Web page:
CC Cream Complete Correction Sunscreen Broad Spectrum SPF 30
NOTE: As of Summer 2015, we were informed by our readers that there has been a reformulation of this product. We appreciate your patience while we take the time to thoroughly update this review!
Chanel's contribution to the CC cream craze has some strong points (though the price is over-the-top) but before we discuss those, we need to explain the differences between CC creams and BB creams: It's marketing, nothing more. Generally, BB creams from U.S. cosmetics brands are similar to a tinted moisturizer, whereas BB creams from Asia are generally thicker and have a high SPF rating. CC creams are more like liquid foundations, but not always. BB and CC creams typically provide sun protection and may or may not include beneficial ingredients like antioxidants or skin-lightening agents. Neither BB nor CC creams are as revolutionary as they are made out to be, and there is certainly no consistency among products from different brands. We know, it's completely confusing, but there you have it. Whew!
OK, back to Chanel's CC cream: It wins points by offering a broad-spectrum sunscreen with pure titanium dioxide as the active ingredient. The amount of titanium dioxide and the absorbent silicones this contains are what contribute to this product's dry matte finish, making it best for oily or combination skin. Despite the "cream" part of the name, this product isn't the least bit moisturizing; applying this over dry skin won't make it look or feel better.
Dispensed from the sleek tube, this seems creamy at first, and it does have a wonderful silkiness that makes blending a breeze, providing light to medium coverage. You'll see once this sets that it doesn't feel even a little bit creamy.
Chanel boasts that this formula is a fusion of skin care and makeup, but other than the sunscreen (which you can get from numerous foundations rated SPF 15 or greater), there's very little in here that's skin-caring! In fact, we're concerned that the pervasive fragrance will be a source of irritation (see More Info for details). Ideally, the fusion of skin care should include a mix of proven antioxidants and skin-repairing substances, perhaps a cell-communicating ingredient or two—but those ingredients are mostly absent here. For what this costs, that's really disappointing.
Note: Currently Chanel only offers one shade for this product. It's a warm-toned shade best for light (not fair) to light-medium skin tones, but do keep in mind there are better CC creams or foundations to consider.
- Highly fragrant formula poses a risk of irritation.
- The fragrance lingers, so you'll smell this as you wear it.
- Contains very little in the way of skin-beneficial ingredients.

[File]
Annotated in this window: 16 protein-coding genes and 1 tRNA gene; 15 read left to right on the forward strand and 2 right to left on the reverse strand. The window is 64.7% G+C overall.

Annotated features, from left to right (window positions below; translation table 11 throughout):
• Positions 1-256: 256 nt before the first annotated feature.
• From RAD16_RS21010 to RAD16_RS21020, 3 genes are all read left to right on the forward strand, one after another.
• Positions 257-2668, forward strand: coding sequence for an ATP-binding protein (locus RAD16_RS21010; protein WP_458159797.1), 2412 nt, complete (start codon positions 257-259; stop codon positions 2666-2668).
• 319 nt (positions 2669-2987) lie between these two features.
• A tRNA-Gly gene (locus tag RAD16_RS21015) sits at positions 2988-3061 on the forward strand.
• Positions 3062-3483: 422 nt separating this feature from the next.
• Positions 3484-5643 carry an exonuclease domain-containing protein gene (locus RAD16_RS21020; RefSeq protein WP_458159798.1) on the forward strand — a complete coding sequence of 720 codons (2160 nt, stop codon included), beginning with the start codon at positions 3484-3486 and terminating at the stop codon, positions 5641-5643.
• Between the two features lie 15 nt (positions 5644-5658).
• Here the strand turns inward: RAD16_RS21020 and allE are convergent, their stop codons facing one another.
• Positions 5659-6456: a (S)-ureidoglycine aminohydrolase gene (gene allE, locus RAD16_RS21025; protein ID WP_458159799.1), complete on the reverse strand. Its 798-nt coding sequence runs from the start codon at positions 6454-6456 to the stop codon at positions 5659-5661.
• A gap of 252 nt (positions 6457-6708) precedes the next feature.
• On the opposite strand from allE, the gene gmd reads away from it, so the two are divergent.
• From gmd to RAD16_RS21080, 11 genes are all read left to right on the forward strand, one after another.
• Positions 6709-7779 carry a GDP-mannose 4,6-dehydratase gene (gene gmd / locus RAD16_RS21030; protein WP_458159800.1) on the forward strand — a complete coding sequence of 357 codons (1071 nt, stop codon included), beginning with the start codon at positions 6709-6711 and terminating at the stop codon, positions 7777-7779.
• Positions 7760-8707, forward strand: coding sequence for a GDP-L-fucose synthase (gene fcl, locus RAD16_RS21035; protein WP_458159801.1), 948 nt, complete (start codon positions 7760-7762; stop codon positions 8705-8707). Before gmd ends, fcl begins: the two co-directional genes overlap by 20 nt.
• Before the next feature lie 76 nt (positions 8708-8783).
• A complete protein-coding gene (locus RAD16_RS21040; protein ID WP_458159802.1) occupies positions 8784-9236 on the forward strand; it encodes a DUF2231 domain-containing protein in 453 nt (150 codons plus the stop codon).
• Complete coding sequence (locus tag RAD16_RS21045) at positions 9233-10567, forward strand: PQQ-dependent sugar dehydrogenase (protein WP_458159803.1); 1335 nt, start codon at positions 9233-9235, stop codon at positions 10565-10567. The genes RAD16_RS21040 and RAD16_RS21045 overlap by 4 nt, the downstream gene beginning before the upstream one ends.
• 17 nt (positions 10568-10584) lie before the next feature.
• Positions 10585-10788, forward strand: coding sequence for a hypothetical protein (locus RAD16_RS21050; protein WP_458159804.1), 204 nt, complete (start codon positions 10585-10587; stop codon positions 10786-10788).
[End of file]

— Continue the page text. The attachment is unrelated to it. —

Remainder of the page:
- Expensive compared to today's best CC creams and liquid foundations.
Daily use of products that contain a high amount of fragrance, whether the fragrant ingredients are synthetic or natural, causes chronic irritation that can damage healthy collagen production, lead to or worsen dryness, and impair your skin's ability to heal. Fragrance-free is the best way to go for all skin types. If fragrance in your skin-care products is important to you, it should be a very low amount to minimize the risk to your skin (Sources: Inflammation Research, December 2008, pages 558–563; Skin Pharmacology and Physiology, June 2008, pages 124–135, and November-December 2000, pages 358–371; Journal of Investigative Dermatology, April 2008, pages 15–19; Journal of Cosmetic Dermatology, March 2008, pages 78–82; Mechanisms of Ageing and Development, January 2007, pages 92–105; and British Journal of Dermatology, December 2005, pages S13–S22).
Strengths: Sleek and occasionally elegant packaging; the sunscreens provide broad-spectrum protection; a handful of good cleansers and a topical scrub; some impressive foundations with sunscreen; an assortment of good makeup products including concealer, blush, mascara, eyeshadow and bronzer.
Weaknesses: Expensive, with an emphasis on style over substance; overpriced; overreliance on jar packaging; antioxidants in most products amount to a mere dusting; no products to successfully address sun- or hormone-induced skin discolorations with research-proven ingredients; mostly mediocre to poor eye pencils; extremely limited options for eyeshadows if you want a matte finish.
The history of this Paris-bred line is steeped in fashion, jewelry, and fragrance firsts. The image-is-everything fashion sensibility and fragrance know-how have been loosely translated to Chanels ever-imposing skin-care collection, now divided into several categories, although most of them have overlapping, overly exaggerated claims and over-the-top pricing. The company likes to mention its research facility, referred to as C.E.R.I.E.S. (Centre de Recherches et d'Investigations Epidermiques et Sensorielles) as a way to give credibility to its products and the formulary expertise of Chanel's team of scientists, but its studies are not necessarily the kind of independent research that shows up in medical journals.